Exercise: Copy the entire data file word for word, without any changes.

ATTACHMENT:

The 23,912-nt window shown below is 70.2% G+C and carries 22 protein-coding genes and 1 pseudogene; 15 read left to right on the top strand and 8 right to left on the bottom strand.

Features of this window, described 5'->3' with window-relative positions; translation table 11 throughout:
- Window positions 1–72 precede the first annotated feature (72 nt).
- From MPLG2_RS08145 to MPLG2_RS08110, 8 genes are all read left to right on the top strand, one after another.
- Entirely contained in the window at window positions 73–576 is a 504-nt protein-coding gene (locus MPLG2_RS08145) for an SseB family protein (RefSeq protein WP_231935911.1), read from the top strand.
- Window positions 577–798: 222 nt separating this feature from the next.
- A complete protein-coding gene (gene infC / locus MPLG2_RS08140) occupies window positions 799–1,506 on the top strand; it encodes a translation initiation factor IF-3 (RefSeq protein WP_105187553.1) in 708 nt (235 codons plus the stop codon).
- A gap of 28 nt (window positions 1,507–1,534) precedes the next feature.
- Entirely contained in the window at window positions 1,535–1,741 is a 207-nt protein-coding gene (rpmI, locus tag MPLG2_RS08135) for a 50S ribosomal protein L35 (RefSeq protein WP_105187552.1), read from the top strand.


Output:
The 23,912-nt window shown below is 70.2% G+C and carries 22 protein-coding genes and 1 pseudogene; 15 read left to right on the top strand and 8 right to left on the bottom strand.

Features of this window, described 5'->3' with window-relative positions; translation table 11 throughout:
- Window positions 1–72 precede the first annotated feature (72 nt).
- From MPLG2_RS08145 to MPLG2_RS08110, 8 genes are all read left to right on the top strand, one after another.
- Entirely contained in the window at window positions 73–576 is a 504-nt protein-coding gene (locus MPLG2_RS08145) for an SseB family protein (RefSeq protein WP_231935911.1), read from the top strand.
- Window positions 577–798: 222 nt separating this feature from the next.
- A complete protein-coding gene (gene infC / locus MPLG2_RS08140) occupies window positions 799–1,506 on the top strand; it encodes a translation initiation factor IF-3 (RefSeq protein WP_105187553.1) in 708 nt (235 codons plus the stop codon).
- A gap of 28 nt (window positions 1,507–1,534) precedes the next feature.
- Entirely contained in the window at window positions 1,535–1,741 is a 207-nt protein-coding gene (rpmI, locus tag MPLG2_RS08135) for a 50S ribosomal protein L35 (RefSeq protein WP_105187552.1), read from the top strand.